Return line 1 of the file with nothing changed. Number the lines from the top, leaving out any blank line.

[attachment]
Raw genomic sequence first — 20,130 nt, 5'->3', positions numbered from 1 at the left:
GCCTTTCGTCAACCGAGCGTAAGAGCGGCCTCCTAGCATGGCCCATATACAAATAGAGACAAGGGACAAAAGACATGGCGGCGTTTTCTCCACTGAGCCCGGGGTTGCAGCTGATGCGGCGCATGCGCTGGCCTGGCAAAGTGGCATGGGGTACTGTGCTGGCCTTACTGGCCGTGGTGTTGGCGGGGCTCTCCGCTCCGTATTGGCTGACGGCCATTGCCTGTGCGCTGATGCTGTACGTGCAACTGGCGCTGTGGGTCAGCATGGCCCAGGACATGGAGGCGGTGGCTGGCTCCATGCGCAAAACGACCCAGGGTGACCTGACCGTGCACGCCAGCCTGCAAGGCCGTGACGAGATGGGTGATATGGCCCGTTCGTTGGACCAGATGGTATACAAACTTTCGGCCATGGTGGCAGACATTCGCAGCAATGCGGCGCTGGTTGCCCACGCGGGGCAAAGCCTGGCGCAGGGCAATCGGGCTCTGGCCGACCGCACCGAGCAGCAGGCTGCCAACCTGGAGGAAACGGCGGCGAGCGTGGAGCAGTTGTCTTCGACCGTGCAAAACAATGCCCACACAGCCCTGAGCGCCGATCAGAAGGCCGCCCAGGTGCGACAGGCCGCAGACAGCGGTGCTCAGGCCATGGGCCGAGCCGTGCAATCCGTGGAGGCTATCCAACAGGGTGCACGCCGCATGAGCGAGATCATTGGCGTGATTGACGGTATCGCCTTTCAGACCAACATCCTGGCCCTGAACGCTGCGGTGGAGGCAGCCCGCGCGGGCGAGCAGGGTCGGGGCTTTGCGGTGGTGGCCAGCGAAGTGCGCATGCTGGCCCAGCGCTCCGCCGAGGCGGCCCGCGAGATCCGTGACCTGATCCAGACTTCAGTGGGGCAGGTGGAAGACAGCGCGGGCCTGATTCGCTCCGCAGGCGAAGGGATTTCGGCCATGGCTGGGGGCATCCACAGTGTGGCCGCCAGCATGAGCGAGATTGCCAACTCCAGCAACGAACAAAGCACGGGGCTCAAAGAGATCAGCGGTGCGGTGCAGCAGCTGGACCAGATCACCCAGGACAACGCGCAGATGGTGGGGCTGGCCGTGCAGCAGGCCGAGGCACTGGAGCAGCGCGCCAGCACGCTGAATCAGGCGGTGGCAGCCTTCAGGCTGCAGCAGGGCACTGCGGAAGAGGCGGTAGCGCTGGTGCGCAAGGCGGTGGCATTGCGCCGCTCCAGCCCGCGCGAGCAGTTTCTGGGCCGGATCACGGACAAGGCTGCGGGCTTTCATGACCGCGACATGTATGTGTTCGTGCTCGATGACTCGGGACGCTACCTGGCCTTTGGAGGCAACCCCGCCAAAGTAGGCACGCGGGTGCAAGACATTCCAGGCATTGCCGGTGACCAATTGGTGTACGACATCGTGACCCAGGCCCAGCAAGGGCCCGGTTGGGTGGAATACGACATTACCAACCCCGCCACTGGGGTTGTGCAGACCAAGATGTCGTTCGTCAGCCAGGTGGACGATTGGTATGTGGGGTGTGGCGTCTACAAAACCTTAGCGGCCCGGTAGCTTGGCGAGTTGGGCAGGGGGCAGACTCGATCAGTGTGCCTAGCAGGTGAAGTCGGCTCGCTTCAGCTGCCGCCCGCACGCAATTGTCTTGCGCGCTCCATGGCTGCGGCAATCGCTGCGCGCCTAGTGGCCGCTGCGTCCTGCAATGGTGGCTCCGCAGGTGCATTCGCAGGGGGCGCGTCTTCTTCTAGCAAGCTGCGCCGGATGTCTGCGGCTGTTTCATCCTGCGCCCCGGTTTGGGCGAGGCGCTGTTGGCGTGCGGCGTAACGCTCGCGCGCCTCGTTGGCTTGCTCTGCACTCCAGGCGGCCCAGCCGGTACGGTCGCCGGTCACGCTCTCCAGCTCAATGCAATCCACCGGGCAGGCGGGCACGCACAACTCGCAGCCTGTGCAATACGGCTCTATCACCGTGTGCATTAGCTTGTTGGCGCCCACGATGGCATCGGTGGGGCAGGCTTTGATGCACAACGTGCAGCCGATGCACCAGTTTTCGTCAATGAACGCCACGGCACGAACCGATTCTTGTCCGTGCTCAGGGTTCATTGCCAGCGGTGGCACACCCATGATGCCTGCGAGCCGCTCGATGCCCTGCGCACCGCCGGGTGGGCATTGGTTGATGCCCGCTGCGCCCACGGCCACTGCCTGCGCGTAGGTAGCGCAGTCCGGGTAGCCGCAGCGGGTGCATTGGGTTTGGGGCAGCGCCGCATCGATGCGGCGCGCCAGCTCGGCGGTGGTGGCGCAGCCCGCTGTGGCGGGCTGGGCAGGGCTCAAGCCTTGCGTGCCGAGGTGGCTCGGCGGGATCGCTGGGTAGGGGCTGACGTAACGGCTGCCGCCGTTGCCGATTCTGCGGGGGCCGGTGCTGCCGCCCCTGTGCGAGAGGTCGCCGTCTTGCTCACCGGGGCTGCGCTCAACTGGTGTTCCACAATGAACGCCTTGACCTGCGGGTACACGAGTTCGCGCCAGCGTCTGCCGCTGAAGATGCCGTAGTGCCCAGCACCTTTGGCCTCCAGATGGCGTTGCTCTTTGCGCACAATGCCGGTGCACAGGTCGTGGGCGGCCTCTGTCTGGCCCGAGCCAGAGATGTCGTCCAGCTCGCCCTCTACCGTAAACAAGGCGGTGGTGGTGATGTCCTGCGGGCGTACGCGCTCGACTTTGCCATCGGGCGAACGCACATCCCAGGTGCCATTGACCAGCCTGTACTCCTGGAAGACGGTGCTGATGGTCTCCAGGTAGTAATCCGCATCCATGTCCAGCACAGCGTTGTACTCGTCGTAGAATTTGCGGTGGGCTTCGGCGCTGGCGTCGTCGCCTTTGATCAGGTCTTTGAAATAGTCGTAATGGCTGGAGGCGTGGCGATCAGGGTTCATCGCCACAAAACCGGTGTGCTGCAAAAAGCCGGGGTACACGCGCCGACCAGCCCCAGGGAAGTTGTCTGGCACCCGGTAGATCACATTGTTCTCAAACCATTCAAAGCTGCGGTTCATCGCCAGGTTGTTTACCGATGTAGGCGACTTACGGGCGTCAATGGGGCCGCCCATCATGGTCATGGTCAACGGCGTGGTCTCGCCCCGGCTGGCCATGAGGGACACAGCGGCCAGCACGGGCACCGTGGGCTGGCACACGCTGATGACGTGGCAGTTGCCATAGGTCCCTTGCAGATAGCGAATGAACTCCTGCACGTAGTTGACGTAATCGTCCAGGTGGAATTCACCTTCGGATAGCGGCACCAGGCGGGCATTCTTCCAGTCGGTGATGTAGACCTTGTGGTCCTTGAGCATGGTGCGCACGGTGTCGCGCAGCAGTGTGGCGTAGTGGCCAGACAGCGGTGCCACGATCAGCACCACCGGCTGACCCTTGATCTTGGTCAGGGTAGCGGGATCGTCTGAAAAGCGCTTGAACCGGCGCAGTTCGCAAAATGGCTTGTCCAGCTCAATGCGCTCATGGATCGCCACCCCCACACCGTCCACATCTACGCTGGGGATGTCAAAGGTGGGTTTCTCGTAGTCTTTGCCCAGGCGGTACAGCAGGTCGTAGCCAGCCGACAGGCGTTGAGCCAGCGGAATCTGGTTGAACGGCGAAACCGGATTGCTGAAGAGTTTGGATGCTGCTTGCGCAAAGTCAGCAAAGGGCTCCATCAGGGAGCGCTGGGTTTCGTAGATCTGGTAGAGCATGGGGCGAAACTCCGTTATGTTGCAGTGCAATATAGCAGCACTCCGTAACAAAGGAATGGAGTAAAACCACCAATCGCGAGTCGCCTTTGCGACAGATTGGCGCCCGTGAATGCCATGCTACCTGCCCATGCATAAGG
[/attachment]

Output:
Raw genomic sequence first — 20,130 nt, 5'->3', positions numbered from 1 at the left: